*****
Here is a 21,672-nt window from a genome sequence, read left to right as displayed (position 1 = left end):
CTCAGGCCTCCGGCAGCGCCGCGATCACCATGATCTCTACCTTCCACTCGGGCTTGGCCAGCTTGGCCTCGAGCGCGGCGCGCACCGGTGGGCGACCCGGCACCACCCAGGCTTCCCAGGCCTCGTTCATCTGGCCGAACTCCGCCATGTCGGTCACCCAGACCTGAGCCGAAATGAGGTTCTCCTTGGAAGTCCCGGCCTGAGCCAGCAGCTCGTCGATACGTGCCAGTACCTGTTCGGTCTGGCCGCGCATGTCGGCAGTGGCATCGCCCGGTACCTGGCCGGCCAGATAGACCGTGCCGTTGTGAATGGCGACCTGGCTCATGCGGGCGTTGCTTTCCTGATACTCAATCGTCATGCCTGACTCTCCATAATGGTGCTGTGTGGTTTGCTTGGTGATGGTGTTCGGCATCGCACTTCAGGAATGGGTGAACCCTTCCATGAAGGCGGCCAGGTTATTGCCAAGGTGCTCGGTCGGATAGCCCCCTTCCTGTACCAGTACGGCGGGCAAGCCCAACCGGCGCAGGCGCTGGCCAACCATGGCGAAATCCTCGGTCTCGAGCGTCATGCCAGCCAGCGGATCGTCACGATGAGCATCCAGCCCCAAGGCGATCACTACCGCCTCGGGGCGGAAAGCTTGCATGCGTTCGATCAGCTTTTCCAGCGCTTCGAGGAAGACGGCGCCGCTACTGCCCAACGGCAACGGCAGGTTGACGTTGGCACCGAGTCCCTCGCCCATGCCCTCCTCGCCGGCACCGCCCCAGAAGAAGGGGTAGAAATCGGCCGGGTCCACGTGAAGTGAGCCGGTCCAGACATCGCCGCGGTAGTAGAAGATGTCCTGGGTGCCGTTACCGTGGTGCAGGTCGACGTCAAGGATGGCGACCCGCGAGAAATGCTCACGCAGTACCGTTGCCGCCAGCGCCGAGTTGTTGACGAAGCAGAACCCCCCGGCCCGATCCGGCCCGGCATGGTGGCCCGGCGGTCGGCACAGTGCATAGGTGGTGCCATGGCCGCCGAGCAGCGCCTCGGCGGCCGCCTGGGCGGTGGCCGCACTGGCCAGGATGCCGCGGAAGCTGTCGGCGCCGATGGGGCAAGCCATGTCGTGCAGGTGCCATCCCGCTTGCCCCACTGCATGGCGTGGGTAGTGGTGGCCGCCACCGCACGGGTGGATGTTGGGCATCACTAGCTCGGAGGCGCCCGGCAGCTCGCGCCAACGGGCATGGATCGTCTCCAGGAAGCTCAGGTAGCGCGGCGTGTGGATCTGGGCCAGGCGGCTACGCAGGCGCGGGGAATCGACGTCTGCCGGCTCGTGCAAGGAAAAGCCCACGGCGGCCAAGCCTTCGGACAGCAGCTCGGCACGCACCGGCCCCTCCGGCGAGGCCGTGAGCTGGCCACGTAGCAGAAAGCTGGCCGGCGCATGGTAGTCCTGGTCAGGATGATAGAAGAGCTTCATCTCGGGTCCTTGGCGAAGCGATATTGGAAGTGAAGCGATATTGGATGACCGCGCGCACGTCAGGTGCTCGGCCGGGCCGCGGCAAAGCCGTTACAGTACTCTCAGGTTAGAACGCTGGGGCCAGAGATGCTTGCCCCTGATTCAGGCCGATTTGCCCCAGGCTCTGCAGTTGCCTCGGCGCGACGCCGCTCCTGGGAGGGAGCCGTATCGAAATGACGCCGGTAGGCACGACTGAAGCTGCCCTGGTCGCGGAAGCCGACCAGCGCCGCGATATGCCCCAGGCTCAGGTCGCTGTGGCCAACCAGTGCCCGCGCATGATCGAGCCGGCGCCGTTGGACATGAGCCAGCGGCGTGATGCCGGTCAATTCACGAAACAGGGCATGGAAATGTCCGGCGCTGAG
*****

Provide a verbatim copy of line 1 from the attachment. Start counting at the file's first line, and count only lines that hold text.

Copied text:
Here is a 21,672-nt window from a genome sequence, read left to right as displayed (position 1 = left end):